My kids are terrible at doing their chores. Each day, my highly organized wife leaves a list of items that must be accomplished before the younglings are allowed to breach the lock screen of their mobile devices. Each day, I walk in anticipating the majestic tones of children’s voices echoing throughout the house, insisting the chores were completed as instructed. However, I return home from work only to find the contents of the dishwasher strewn about the countertop, the back patio still scattered with leaves and twigs, or piano and trombone practice books still tucked nicely into backpacks.
My initial reaction each time is to punish: quarantine the phone, abolish privileges, shed any semblance of kindness until the chores are completed in as thoroughly as I myself would have done. It must be a defect in the behavior of these youths to think the work they have performed meets the standards that are clearly outlined in my mind, right?
The Need for Standard Operating Procedures
I am a manager here at InterWorks. I lead a team of highly talented engineers who need very little instruction to perfectly complete a complex task. They need so little intervention from me that I can spend hours writing a blog, ignoring my email and logging out of my phone, all while remaining confident the work is being executed beyond all expectations. If, for some reason, an assignment was not performed exceptionally, I don’t question the ability of the team member—I question the process. Why do I treat my kids differently?
Our first reaction when something is not being done in a way that meets expectations should be to question the process, not the individual.
If we have clearly outlined the process and expected outcome of the task, anyone should be able to meet those expectations. Standard operating procedures, or SOPs, are simply step-by-step processes for completing a common task. It sounds so industrial, so corporate-y, but in all honesty, every task has an SOP. It may be in the mind of the delegator or scratched out in a poorly transcribed email, but every task has a step one, step two, etc. Laying these tasks out in a procedural manner ensures the job is done in the most efficient way, guaranteeing the best quality and consistency in the outcome.
Step One: Break Down the Task or Job
List out every detail, every step, every piece of material that must be used to complete the task. If there is a piece of hardware that is needed, include it. Who is responsible for completing the task? Where should the task be done? How frequently should it be completed, or how long should it take to complete? What is the expected outcome of the task? This step should be a culmination of every single detail that will ensure the job is accurately completed.
Step Two: Question Every Detail
Now that you have all the steps, hardware and materials listed out, review every single step and question if it is imperative in the process. Are there times when something is being double-handled when it could be combined with another task? Is there a step that could be removed, or could the steps be reordered to more efficiently produce the same outcome? What about your environmental factors? Are your expectations of who will complete the task correct, and are you considering them when creating this SOP?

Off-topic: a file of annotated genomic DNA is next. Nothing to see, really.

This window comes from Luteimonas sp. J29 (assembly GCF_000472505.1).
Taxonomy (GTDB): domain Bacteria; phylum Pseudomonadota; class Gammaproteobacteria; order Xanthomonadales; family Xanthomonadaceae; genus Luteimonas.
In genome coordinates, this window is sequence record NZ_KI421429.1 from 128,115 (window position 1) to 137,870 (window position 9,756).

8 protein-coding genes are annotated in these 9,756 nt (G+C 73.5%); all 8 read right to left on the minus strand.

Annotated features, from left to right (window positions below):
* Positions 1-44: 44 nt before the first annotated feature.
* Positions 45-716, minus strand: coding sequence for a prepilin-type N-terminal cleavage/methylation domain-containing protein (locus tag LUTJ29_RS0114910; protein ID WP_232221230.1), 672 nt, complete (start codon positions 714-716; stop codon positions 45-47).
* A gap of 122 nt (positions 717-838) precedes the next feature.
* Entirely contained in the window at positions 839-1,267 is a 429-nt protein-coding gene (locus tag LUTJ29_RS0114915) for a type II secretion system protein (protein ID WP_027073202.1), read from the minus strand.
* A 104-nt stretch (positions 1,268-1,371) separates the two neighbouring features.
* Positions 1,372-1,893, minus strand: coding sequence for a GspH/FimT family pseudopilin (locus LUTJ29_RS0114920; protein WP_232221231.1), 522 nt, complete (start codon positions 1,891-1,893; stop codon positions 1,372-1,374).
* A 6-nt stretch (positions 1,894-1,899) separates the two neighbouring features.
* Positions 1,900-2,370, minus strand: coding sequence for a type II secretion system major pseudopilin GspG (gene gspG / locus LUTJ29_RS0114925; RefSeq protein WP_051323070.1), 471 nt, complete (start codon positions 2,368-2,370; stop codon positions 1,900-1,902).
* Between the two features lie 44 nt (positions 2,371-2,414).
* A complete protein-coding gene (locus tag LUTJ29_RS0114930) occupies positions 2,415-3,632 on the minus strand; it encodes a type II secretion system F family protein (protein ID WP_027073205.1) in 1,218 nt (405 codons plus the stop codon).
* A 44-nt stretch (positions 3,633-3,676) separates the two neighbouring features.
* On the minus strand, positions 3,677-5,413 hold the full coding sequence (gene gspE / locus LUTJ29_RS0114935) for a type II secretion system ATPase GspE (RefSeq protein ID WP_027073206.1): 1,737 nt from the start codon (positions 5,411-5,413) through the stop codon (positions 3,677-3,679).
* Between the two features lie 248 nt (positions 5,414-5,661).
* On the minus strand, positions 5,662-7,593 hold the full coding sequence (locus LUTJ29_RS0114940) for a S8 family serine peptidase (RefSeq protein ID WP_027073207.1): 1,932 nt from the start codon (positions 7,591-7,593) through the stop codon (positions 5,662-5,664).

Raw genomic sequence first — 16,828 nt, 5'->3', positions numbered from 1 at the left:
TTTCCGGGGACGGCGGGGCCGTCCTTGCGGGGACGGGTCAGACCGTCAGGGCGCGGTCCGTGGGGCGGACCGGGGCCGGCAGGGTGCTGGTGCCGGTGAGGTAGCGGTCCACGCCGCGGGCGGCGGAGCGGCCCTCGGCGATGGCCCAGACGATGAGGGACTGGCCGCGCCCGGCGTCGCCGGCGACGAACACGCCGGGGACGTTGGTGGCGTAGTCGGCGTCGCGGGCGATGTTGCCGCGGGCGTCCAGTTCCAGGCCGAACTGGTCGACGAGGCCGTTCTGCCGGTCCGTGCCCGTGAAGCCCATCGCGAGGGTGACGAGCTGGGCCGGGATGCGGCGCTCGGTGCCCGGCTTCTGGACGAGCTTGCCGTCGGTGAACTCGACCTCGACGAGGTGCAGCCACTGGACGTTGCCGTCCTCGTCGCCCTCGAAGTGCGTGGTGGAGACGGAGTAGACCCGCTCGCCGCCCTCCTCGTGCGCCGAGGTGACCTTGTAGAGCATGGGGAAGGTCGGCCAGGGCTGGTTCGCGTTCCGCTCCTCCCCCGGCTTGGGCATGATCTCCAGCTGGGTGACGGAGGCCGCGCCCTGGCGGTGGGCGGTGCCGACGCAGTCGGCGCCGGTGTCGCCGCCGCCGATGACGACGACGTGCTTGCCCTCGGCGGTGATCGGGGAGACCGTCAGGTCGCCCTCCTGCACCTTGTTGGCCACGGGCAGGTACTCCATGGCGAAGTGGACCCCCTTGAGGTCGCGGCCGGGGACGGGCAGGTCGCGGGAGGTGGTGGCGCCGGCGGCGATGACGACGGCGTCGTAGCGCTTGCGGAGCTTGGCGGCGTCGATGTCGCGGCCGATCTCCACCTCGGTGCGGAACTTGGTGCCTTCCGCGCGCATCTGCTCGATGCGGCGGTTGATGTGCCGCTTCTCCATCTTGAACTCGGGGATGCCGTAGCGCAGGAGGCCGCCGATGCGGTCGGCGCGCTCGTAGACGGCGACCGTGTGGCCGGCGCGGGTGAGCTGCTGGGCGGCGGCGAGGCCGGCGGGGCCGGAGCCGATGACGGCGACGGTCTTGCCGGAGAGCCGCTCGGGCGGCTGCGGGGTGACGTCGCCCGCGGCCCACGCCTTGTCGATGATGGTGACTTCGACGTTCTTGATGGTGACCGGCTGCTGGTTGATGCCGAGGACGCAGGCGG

Step Three: Get a Partner
You should never write an SOP alone. Not because you can’t handle the project solo because I’m sure you can! But you need a partner to test your process and help verify that you have the most efficient and concise process documented. Have them perform the task using your SOP and ensure the outcome meets expectation. Next, gather any feedback on the process and adjust if needed. Test again to see if the process improves.
Step Four: Continue to Adapt
Your SOPs should continue to evolve and improve. The process should be vetted regularly to authenticate the validity of the procedure. Have hardware or materials evolved, has the environment changed, is the expected outcome still the same?
When done correctly, anyone should be able to use the SOP to complete a task with little to no additional instruction. After the person performs the task using the beginning SOP, they should move onto an advanced SOP. The advanced SOP hits the high points that someone better acquainted with the task can use to certify expectations are still being met.
Creating Opportunities for Future Improvement
Once you have documented the process and thoroughly confirmed the task can be done by others using the methods outlined in the SOP, you have now eliminated the process as the primary reason the job is not meeting expectations. Now, it is time to tighten up your managerial/parental belt and deal with the other possible underlying causes. But I think I’ll save that for another article…
Note: This is a high-level overview of creating basic SOPs. There is a plethora of resources available on the internet, including templates, tips and examples. Search it up!